If you’re a writer and you see this post, stop what you’re doing.

mark-helsing:

WHENEVER YOU SEE THIS POST ON YOUR DASH, STOP WHAT YOU’RE DOING AND WRITE ONE SENTENCE FOR YOUR CURRENT PROJECT.

Just one sentence. Stop blogging for one minute and write a single sentence. It could be dialogue, it could be a nice description of scenery, it could be a metaphor, I don’t care. The point is, do it. Then, when you finish, you can get back to blogging.

If this gets viral, you might just have your novel finished by next Tuesday.

spicy-vagina-tacos:

panerasexual:

men are so afraid of confident girls and its so funny

one time my ex was tryna get me back and he was all “you know I think you’re stupid attractive” and I was like “no shit because I am” and he got so personally offended and it’s the greatest memory I have

I know making a to-do list isn’t the same as actually doing the things on the to-do list
but I am determined to do the thing.

I know making a to-do list isn’t the same as actually doing the things on the to-do list

but I am determined to do the thing.

That’s the thing about this thing: by writing what you love, I don’t mean, making sure every day of writing is a bliss-fueled romp around the bounce house of your imagination. No matter how much you love the material, some days are going to feel like chewing on a brick. And some days you’ll hate what you’re writing no matter what — the point is to begin with work that speaks to you, calls to you, grabs you by your genital configuration and demands to be written.
From Chuck Wendig’s “Why You Should Write What You Love”
reblog if you dont have a bra on

This is what I’ve been working on the past few days. A smeet! What’s his name? Smeety Sam? Smeety Petey? jk I already picked out a name for him

Guess who he’s getting stuck with.

I can imagine Dib having this problem a lot.

naamahdarling:

howtonotsuckatgamedesign:

mirrepp:

Some harsh but very very true words

When people let me review their portfolios (on career day or open days at my game design school) I explicitly ban them from commenting during the review… …because otherwise they will follow the impulse to downplay everything I see in an attempt at being humble."this is an old image…"
"I’m not happy with that one…""this is just a sketch…"
"I did this really quickly…""there is better stuff on later pages…"It’s totally understandable to have those impulses. The quality of art is not empirical data and therefore impossible to measure. Good art, bad art, it all comes down to standards. And you don’t want to come off as naive or self-absorbed.But just don’t do it. Don’t talk yourself down in front of others. In the best case you have someone supportive who now thinks “damn, this person needs to be prepped up all the time. Do I really want to work with somebody like that” or in worst case “now that you say it, yeah, this is kinda lame/rushed/unfinished/lazy, go away.”You can only submit what you have. If that is not enough, then it’s not enough. Your attitude will not change that. But if it is enough, you can do serious harm by not being confident of who you are now.This means appreciating what you are able to do right now and have a clear vision of what you want to learn, be confident that you will learn it in time. Be proud.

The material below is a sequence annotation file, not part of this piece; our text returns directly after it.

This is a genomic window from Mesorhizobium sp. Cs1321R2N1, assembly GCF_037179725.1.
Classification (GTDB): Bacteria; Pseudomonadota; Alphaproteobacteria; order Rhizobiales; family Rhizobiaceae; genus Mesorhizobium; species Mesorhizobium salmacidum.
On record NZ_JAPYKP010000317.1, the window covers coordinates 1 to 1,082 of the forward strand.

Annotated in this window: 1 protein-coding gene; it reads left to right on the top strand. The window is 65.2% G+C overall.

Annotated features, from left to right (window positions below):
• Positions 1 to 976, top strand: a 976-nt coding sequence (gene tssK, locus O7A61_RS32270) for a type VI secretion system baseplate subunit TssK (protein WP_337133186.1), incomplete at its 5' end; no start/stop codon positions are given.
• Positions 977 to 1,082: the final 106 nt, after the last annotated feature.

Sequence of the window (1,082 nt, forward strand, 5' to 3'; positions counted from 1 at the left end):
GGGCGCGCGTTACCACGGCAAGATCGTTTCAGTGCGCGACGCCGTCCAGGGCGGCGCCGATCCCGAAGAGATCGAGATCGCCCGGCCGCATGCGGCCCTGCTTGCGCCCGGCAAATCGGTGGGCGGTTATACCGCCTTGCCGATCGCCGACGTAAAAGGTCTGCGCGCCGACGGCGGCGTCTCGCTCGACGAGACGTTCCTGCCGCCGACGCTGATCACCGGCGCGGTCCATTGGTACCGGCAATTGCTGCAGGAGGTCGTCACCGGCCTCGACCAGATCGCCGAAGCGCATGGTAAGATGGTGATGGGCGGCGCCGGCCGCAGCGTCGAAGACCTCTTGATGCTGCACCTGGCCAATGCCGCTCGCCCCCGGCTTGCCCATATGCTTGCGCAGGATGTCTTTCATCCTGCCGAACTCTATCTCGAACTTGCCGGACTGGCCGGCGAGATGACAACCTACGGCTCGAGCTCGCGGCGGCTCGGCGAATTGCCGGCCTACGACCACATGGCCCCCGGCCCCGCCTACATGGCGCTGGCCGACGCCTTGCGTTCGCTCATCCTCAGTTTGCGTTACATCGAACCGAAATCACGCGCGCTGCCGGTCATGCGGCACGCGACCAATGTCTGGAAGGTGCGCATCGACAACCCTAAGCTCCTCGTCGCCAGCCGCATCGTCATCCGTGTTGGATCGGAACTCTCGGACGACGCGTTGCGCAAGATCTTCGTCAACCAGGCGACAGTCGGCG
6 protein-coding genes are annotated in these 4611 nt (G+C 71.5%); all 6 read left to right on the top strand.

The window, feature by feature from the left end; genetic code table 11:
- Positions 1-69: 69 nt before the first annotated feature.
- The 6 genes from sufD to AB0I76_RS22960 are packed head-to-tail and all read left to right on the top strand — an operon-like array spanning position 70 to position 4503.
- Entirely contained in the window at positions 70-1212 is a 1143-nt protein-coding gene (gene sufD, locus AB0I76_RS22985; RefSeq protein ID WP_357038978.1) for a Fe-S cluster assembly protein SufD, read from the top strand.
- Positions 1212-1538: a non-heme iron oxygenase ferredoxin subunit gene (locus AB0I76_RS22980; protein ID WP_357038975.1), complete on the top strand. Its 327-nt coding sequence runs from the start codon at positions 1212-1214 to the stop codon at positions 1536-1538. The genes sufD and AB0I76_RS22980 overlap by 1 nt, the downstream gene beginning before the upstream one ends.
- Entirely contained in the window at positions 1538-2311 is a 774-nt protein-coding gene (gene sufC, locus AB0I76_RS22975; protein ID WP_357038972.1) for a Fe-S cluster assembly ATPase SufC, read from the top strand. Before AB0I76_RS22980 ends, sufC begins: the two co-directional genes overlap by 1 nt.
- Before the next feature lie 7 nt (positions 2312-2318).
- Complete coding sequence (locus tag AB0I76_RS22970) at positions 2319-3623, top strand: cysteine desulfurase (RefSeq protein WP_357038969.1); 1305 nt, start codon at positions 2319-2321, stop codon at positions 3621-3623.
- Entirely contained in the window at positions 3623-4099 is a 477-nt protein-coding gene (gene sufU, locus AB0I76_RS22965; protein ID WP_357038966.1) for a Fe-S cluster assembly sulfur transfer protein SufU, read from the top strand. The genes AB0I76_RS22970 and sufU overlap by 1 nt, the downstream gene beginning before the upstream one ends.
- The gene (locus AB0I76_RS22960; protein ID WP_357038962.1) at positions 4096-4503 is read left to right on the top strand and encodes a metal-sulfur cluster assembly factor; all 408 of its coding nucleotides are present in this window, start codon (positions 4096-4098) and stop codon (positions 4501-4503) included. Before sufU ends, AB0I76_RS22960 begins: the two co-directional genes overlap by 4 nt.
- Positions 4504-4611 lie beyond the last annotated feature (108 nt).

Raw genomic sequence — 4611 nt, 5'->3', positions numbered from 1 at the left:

This is really important.  Eliminate this urge.  Eliminate it professionally, when having contact with people in a position to buy your work.  Eliminate it socially, when you just share your work for fun.  Destroy this urge as thoroughly as you possibly can.
Because when you have done that, you’ll find that you feel at least 25% less shitty about your own work.  You lose the urge to do it.  You stop reinforcing those negative thoughts, and they retreat.  They may never go away completely (although they might!) but this is good practice for ignoring those thoughts flat-out.
Don’t shit-talk yourself.  Even if you can’t be SO PROUD, don’t ever try to influence anyone’s opinion toward your work in the negative.
Try to love your work.  Try to see what you learned from each piece, even if it’s a failure.  If you feel that you learned nothing, appreciate the fact that just spending time on it is honing your skills and giving you valuable practice.
i used to be super not-confident in my own work.  When I stopped pointing out the flaws in my own stuff, I felt better about it almost immediately.

I had a friend who did this a few years ago; she’d look at her old art/writing and agonize over how she was inexperienced back then or w/e. Well of course she was, it’s a normal thing that happens to everyone, but she shouldn’t beat herself up about it. That’s like hating yourself for starting school in kindergarten instead of going to college immediately. Most novice writers/artists go through the same bad habits and mistakes, and it’s how we learn.
I went through that self-defeating phase too, and then I got over it. I grew up. My philosophy is, if I don’t like my own stuff, who will? Sure, I might be able to ride along for a while on pity, but that’s not the same as people liking my work on its own merit. And people get sick of creatives who are always down on their own work. It’s a road that goes nowhere.
There are artists and writers I admire here on Tumblr. When I read their stories, whatever errors or nitpicky things I find doesn’t erase the honesty that’s in the prose. They’re skilled enough that the honesty comes through in their storytelling, in character actions and motivations.